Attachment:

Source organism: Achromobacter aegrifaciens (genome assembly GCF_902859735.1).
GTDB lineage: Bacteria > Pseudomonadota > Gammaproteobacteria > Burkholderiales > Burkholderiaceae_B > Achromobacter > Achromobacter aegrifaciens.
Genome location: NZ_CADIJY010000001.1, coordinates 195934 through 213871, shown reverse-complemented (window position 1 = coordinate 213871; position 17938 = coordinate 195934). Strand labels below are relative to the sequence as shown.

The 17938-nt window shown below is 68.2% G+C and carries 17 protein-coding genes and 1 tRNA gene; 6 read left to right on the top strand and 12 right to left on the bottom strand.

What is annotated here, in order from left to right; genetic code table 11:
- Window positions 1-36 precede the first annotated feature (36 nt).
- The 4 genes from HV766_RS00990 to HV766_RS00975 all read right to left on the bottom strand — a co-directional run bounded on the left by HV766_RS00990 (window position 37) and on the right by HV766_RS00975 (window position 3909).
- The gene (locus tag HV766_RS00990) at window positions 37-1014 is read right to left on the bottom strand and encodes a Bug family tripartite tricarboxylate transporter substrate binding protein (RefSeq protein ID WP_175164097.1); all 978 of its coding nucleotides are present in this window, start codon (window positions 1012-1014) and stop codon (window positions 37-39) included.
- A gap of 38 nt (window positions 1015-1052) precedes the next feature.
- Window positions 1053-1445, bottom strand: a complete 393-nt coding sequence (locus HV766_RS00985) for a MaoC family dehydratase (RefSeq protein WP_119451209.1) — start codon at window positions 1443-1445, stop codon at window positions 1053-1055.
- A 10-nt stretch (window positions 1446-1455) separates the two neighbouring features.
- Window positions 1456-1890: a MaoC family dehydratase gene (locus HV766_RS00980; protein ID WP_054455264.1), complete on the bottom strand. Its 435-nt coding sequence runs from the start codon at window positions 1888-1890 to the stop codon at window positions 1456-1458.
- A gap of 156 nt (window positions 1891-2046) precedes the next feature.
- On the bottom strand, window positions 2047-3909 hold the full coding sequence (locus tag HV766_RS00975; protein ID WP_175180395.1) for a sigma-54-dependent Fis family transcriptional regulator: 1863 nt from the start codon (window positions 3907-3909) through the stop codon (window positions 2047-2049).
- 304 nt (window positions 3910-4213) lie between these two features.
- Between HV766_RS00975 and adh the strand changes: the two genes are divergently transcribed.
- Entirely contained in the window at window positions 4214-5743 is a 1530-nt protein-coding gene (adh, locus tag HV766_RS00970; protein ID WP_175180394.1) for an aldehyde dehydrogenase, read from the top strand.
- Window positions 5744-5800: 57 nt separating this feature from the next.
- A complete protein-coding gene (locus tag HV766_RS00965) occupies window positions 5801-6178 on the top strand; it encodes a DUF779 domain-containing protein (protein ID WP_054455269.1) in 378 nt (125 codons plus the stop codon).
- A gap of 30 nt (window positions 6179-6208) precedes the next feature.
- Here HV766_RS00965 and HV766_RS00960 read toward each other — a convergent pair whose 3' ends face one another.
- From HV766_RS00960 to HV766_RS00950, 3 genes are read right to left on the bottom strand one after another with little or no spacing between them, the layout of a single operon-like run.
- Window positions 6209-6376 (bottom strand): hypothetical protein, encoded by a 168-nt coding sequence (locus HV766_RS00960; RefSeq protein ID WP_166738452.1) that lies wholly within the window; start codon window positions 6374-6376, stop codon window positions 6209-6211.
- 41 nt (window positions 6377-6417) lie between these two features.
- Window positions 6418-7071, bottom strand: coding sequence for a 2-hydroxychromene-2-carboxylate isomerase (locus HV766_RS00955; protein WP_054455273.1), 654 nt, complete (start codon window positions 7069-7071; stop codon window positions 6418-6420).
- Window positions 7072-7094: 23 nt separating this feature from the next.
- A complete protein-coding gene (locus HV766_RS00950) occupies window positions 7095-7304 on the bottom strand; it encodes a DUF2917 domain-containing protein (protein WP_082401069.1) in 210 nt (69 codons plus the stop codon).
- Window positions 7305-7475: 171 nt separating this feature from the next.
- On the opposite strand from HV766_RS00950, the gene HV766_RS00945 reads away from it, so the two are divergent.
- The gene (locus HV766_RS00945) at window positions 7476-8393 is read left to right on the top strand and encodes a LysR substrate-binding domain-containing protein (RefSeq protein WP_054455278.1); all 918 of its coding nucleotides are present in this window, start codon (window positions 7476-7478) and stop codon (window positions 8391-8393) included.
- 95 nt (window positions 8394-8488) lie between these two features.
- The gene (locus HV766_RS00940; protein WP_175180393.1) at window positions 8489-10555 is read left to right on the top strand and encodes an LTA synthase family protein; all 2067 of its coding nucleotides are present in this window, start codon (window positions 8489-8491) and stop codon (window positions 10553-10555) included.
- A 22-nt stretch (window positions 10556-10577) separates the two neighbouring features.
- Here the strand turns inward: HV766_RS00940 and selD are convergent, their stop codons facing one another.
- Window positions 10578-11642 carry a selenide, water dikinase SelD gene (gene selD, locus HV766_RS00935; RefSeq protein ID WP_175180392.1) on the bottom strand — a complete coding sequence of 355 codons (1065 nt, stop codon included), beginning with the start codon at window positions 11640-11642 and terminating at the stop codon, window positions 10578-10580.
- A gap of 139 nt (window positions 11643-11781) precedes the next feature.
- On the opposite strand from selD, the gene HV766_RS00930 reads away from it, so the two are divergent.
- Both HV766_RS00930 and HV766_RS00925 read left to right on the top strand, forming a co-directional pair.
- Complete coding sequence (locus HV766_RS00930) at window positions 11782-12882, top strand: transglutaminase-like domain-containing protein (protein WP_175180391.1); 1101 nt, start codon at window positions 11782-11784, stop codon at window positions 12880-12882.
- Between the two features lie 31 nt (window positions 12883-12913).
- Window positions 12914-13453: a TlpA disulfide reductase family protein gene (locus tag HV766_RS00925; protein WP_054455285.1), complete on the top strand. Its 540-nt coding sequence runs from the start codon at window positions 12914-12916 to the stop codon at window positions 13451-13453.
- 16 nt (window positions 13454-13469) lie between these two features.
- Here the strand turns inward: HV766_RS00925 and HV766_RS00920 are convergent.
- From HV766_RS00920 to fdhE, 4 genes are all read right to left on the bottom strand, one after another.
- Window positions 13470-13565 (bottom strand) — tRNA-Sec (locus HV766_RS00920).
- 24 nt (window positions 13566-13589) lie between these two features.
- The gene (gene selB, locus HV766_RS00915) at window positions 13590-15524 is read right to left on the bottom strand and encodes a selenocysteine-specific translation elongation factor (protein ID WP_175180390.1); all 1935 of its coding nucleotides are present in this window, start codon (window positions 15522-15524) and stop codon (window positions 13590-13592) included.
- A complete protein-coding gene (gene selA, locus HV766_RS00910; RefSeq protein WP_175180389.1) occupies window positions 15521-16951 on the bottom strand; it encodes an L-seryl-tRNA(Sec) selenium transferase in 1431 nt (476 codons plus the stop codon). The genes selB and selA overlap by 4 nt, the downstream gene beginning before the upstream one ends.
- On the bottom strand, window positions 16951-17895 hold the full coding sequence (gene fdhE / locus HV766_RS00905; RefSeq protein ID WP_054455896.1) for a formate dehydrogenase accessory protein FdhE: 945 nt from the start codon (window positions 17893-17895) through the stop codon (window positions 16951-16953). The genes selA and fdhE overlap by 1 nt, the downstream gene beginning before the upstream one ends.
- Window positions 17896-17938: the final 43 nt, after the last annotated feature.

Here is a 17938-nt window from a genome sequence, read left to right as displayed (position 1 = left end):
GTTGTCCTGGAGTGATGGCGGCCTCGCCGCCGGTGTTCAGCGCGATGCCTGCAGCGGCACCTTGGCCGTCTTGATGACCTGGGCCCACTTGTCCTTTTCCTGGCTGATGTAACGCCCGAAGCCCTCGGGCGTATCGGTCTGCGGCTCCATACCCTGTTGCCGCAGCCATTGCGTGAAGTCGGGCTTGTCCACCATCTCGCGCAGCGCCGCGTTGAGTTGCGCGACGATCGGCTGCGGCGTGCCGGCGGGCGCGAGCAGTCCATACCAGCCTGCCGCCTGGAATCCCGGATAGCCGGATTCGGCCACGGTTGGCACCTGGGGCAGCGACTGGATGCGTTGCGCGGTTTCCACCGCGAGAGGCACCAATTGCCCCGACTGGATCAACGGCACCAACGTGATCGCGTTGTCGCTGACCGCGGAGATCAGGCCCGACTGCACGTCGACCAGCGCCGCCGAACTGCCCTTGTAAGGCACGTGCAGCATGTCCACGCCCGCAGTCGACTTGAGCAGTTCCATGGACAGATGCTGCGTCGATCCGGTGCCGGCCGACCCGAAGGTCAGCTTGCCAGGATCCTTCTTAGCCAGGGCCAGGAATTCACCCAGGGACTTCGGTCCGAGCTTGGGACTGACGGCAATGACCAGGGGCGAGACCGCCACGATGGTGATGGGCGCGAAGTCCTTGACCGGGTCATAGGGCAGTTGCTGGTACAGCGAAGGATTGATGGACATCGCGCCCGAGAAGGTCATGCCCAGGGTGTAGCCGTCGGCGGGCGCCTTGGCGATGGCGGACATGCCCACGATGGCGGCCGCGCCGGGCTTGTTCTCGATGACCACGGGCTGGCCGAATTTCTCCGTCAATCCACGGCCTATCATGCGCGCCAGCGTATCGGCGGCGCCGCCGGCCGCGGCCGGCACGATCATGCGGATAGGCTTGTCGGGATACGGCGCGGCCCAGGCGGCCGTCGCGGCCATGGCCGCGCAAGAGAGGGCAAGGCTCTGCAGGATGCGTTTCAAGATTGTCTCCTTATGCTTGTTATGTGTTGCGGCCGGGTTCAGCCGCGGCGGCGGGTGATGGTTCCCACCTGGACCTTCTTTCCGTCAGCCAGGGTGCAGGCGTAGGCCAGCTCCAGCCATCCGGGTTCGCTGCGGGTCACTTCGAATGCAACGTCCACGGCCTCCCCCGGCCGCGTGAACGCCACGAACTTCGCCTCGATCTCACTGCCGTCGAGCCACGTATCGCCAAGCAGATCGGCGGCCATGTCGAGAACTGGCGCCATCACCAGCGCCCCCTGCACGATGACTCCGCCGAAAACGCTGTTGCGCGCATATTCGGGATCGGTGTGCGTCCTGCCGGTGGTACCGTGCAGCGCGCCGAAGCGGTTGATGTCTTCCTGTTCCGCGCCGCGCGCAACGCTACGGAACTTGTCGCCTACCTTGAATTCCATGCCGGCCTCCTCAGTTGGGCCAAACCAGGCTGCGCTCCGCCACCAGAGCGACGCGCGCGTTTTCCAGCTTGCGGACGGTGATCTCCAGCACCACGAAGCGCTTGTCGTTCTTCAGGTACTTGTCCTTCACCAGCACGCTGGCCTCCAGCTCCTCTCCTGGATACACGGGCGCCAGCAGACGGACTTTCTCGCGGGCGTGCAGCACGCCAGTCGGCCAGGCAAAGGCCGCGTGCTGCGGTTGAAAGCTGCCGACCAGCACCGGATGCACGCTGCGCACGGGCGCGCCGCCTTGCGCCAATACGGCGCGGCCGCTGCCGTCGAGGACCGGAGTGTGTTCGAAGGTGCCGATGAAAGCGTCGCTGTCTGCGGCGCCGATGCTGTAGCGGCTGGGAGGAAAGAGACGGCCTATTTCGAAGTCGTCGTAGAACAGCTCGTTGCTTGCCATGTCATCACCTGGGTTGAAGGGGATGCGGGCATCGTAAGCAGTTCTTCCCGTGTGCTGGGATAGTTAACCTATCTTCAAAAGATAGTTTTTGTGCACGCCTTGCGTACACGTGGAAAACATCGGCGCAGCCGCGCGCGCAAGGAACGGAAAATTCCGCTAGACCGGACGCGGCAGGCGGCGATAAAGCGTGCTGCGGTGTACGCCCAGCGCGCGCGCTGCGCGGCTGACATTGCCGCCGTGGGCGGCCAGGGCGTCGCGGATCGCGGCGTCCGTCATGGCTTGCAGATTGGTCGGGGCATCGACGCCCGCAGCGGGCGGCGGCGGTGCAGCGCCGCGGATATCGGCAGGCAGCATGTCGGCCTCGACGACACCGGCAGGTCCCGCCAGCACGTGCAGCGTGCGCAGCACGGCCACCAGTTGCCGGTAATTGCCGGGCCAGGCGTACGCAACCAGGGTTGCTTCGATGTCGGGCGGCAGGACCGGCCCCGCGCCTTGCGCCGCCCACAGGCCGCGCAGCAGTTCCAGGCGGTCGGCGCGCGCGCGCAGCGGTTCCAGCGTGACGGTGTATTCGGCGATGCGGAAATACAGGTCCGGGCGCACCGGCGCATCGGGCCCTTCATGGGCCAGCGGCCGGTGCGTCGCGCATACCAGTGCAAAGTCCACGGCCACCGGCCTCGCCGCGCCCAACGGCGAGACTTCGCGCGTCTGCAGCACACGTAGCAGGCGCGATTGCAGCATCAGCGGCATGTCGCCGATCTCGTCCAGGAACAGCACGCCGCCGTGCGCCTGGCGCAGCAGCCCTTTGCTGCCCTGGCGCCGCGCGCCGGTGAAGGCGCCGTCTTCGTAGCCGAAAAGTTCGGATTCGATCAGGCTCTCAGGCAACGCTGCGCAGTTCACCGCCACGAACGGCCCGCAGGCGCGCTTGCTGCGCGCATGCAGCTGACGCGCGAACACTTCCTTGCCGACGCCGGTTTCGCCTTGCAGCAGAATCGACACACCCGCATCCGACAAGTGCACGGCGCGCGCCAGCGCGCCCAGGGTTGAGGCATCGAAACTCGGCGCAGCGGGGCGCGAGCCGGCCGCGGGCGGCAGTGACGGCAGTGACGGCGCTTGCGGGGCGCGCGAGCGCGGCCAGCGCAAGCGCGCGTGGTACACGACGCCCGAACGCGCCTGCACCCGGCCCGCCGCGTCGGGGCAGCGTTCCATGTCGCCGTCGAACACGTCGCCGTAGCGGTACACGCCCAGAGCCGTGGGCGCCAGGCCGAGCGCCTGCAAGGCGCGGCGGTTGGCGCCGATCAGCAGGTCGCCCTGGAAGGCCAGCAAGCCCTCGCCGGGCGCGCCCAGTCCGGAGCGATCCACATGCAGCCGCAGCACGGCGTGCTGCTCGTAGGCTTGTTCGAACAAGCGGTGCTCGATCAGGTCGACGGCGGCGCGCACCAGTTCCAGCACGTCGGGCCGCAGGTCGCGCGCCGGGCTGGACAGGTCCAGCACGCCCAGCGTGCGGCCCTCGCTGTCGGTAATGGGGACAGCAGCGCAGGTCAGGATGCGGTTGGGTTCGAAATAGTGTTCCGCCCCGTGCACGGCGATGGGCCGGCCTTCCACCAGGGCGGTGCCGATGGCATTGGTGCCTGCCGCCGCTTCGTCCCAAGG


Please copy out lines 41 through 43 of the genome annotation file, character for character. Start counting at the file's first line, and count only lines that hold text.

- Window positions 12914-13453: a TlpA disulfide reductase family protein gene (locus tag HV766_RS00925; protein WP_054455285.1), complete on the top strand. Its 540-nt coding sequence runs from the start codon at window positions 12914-12916 to the stop codon at window positions 13451-13453.
- 16 nt (window positions 13454-13469) lie between these two features.
- Here the strand turns inward: HV766_RS00925 and HV766_RS00920 are convergent.